Top restoration tips at the Vintage Tractor Show

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It takes dedication, patience and unwavering attention to detail to restore a tractor to the exacting standards of Ferguson TE20 owner Colin Taylor.

Mr Taylor was always searching for an early TE20 from his home in County Down, Northern Ireland, and eventually one was spotted in Norfolk. The tractor turned out to be one of the earliest surviving examples in the UK, bearing the serial number 33.

“We had stumbled across the 33rd TE20 to roll off the production line just days into the first year of manufacture, 1946,” Mr Taylor says. There were 321 TE20s manufactured from June to December in 1946 so this would place this vehicle within the first few weeks of production, though some of the castings can be dated to May 1946, almost a month before the first tractor was completed.

Because of its rarity and significance Mr Taylor decided to restore the tractor with only original parts where possible – and visitors to the Newark Vintage Tractor and Heritage Machinery Show on 13 and 14 November will have a chance to see this gem in person.

It was a tough target – the tractor was a rough runner with a knocking engine; in later working life it had been used to mow grass right into the early 2000s, he explains.

The restoration period began with painstaking research using photographs and web-based documents to piece together the vehicle’s history. Mr Taylor found out that the first examples off the production line, including Number 33, were demonstrator tractors which were used all over the country at shows and sold later through dealers.

The pressure on the factory to supply dealers and to get returns on their investment was increased by huge logistical hurdles in a war-torn Britain, he says. Shortages of steel and parts meant Harry Ferguson had to compromise just to get the tractors out of the factory.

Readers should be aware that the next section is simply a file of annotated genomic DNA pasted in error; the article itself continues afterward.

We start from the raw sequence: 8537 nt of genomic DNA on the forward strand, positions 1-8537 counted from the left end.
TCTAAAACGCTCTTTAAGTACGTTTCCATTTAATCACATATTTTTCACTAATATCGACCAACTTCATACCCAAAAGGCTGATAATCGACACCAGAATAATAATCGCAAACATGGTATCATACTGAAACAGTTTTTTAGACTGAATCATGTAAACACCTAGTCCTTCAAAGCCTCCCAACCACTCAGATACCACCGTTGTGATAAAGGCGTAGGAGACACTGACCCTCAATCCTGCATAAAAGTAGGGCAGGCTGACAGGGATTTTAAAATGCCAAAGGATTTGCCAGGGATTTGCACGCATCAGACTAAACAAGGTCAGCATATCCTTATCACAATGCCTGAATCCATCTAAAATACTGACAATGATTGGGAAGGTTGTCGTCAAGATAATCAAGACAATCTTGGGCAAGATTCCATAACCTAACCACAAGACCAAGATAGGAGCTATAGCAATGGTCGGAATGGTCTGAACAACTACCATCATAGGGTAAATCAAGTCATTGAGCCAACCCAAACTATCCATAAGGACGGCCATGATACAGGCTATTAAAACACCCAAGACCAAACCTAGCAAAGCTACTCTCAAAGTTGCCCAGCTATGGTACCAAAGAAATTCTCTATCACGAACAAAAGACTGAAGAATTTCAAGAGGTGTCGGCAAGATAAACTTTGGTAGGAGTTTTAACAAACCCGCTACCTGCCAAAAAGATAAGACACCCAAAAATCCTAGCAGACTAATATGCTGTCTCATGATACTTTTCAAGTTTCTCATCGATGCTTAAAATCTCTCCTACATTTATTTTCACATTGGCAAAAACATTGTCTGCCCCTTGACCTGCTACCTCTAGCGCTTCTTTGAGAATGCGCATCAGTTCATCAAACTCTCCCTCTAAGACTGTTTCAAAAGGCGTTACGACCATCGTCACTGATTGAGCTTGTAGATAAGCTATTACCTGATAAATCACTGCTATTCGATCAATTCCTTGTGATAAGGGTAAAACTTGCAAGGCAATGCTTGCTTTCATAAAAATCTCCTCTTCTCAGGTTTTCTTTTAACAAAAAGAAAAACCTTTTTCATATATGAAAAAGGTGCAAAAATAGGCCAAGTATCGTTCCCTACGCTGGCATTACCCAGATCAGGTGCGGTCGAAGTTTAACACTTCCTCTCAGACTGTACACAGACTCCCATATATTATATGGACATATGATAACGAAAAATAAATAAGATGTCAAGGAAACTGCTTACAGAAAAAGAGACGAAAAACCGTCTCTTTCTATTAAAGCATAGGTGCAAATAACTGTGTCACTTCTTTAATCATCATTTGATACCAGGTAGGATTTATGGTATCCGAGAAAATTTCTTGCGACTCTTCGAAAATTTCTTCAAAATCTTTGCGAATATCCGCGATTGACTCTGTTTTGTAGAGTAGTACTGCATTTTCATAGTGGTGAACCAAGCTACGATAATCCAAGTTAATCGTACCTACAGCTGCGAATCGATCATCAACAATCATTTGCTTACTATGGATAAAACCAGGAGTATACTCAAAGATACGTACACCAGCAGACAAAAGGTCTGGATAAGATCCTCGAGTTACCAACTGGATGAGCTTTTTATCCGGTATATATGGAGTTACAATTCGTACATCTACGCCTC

“The intention was to use a Standard engine from the outset but delays in development forced a switch to import Continental motor company Z120 units for the early examples – then the Standard units were phased in in the later part of 1947.”

Other parts of the tractor which are different from the later units include the gearbox, which is cast iron rather than the normal Elektron alloy unit. This tractor’s gearbox is also stamped gearbox Number 33.

The internal hydraulic linkages were cast out of brass, which is much weaker than steel, and was likely a stopgap measure to keep production moving. Several other differences are found on the brake pivots/linkages, check chain anchors and even the dashboard bolts, which have a slot head compared to the later captive splined bolts.

“The bolts on Number 33 are noticeably thicker on the heads and have the Bees Bolts logo on them – even down to the front axle bolts which have ‘unc’ thread compared to the normal ‘unf’,” says Mr Taylor. The later slimmer headed bolts were obviously a material/expense saver.

It took a few years and a search that extended across Europe and into America for Mr Taylor to track down the exact parts required to restore the engine.

One of the biggest hurdles was the steering wheel. “The very early steering wheels are made of an alloy casting with thin pressed steel spokes; it was extremely fragile and extremely rare today.”

This proved to be almost useless and most were replaced within the first few months of use as they were so fragile. However, the wheel on Number 33 required major surgery and aluminium welding to repair it.

Other items which proved tricky to track down were the original style front wheel bearings, which are different to the normal TE20 ones. “The early Dunlop tyres were another problem and almost impossible to find in sound condition,” says Mr Taylor.

It took the purchase of another tractor in Hereford to salvage this set. “I had to buy and transport the whole thing home but it was the final piece of the jigsaw and had to be done.”

Mr Taylor also set the rear wheel track to 48″ so the combination is exactly as the early pictures show the tractors.

A few other smaller details are the angle of the fuel tap and petrol line; also the length of the HT leads, which Colin has matched to original pictures of Harry Ferguson on very early production tractors.

The unpainted alloy distributor body with black painted cap clips are also cloned from original pictures. “Number 33 is now almost entirely original. Just about the only things that don’t date back to 1946 are the battery, fuel and oil.”

This fascinating piece of history will be on display at the Newark Vintage Tractor and Heritage Machinery Show on 13 and 14 November, alongside a wide range of other ‘Little Grey Fergies’ as part of the 75th anniversary tribute to the much-loved TE20.